Today, MSI Integrity, the Duke Human Rights Center at the Kenan Institute for Ethics, and Miller & Chevalier launched the MSI Database, a searchable online resource for information about multi-stakeholder initiatives (MSIs). Available at www.msi-database.org, the website catalogues information about the scope, governance, and operations of transnational standard-setting MSIs.
Since the 1990s, MSIs have emerged as prominent global governance institutions, seeking to address some of the most challenging issues in the global economy. The 45 MSIs included in the database operate across global industries and set standards for companies and governments on a range of human rights, governance, and environmental issues ranging from forced labor to government corruption and forest conservation. These MSIs operate in over 170 countries on six continents, certifying the production of clothing and other manufactured goods, monitoring commercial fishing practices, setting sustainability standards for cocoa and cotton production, and more.
The database is intended as an open-access resource for learning about these initiatives. It catalogues publicly available information about the mission, governance structures and operations of transnational standard-setting MSIs, including the following data points:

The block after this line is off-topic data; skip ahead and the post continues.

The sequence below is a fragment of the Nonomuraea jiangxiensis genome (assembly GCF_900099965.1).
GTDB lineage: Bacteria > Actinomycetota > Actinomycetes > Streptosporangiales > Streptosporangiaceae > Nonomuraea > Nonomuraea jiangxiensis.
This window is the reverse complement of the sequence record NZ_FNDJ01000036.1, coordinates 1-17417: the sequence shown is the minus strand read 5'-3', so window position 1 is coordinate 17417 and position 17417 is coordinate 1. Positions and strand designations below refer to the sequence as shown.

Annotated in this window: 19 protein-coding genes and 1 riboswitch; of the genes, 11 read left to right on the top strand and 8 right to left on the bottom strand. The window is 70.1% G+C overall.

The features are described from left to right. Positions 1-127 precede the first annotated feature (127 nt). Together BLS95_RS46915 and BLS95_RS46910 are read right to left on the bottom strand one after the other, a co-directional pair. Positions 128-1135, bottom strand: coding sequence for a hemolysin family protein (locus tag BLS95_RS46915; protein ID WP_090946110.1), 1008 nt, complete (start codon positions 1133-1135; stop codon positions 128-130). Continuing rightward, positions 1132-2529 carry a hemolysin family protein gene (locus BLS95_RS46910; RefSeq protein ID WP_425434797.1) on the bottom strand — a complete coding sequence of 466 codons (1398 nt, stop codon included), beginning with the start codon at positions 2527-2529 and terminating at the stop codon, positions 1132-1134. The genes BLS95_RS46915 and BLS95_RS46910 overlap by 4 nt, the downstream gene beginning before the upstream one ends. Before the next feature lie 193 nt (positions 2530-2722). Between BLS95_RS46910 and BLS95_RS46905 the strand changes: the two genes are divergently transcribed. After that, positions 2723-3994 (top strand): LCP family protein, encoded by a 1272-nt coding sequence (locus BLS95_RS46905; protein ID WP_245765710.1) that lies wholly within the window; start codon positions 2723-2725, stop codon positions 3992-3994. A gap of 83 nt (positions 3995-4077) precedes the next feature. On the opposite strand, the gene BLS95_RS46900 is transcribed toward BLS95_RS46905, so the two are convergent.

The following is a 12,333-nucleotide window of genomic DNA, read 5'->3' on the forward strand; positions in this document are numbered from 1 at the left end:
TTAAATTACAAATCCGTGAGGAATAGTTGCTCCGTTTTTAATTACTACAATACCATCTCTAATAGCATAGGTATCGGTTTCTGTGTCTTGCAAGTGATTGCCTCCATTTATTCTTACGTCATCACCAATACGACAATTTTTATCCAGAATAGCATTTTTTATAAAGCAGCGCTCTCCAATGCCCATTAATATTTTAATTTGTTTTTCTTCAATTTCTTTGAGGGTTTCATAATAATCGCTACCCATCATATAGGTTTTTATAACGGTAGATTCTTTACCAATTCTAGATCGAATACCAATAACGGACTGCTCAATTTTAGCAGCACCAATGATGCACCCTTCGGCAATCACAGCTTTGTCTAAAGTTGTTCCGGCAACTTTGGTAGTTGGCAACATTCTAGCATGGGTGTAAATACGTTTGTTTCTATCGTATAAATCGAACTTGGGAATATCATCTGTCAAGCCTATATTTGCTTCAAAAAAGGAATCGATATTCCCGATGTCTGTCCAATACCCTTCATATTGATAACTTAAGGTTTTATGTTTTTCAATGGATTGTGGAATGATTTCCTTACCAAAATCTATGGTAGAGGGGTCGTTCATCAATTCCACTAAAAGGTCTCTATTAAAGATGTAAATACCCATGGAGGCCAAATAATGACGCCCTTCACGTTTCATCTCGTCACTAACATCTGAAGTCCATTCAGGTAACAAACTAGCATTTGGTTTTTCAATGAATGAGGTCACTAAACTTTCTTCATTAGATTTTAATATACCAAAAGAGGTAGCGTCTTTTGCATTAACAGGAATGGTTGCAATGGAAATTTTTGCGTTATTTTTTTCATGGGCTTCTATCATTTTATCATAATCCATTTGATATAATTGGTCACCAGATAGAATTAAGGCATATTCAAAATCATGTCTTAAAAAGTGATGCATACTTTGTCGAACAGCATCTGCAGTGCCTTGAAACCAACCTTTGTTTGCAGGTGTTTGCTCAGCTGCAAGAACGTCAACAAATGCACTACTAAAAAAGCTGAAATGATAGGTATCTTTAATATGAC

For example, the database entry for Better Cotton Initiative includes the industry group the MSI operates in, stakeholder representation on its governing body, its mission, launch date, and key institutional design characteristics:
This online resource is intended to support continued debate and discussion about the voluntary governance of the private sector and encourage further research and dialogue about the role of MSIs. Accordingly, the MSI Database does not evaluate, rate, or rank MSIs, and is instead envisioned as an introduction to the global landscape of MSIs and how they describe themselves.
As the MSI Database currently provides a condensed overview of each MSI and its characteristics, we encourage MSI participants, researchers, and interested stakeholders from industry, government, and civil society to contact us with feedback about how to improve or expand this database in the future – whether by adding indicators, including new MSIs, or otherwise.
Next month, MSI Integrity and the Duke Human Rights Center at the Kenan Institute for Ethics will also be releasing a report summarizing initial findings from the MSI Database. The report, The New Regulators? Assessing the Landscape of Multi-Stakeholder Initiatives, highlights key findings from the database, noting the presence of transnational standard-setting MSIs in various industries, patterns in MSI institutional governance, and analysis of how these MSIs set and monitor compliance with their standards. It also identifies potential questions raised by these findings that could be a starting point for future research.
We hope the MSI Database serves as a useful resource for practitioners and researchers and welcome feedback, questions, and observations at email@example.com.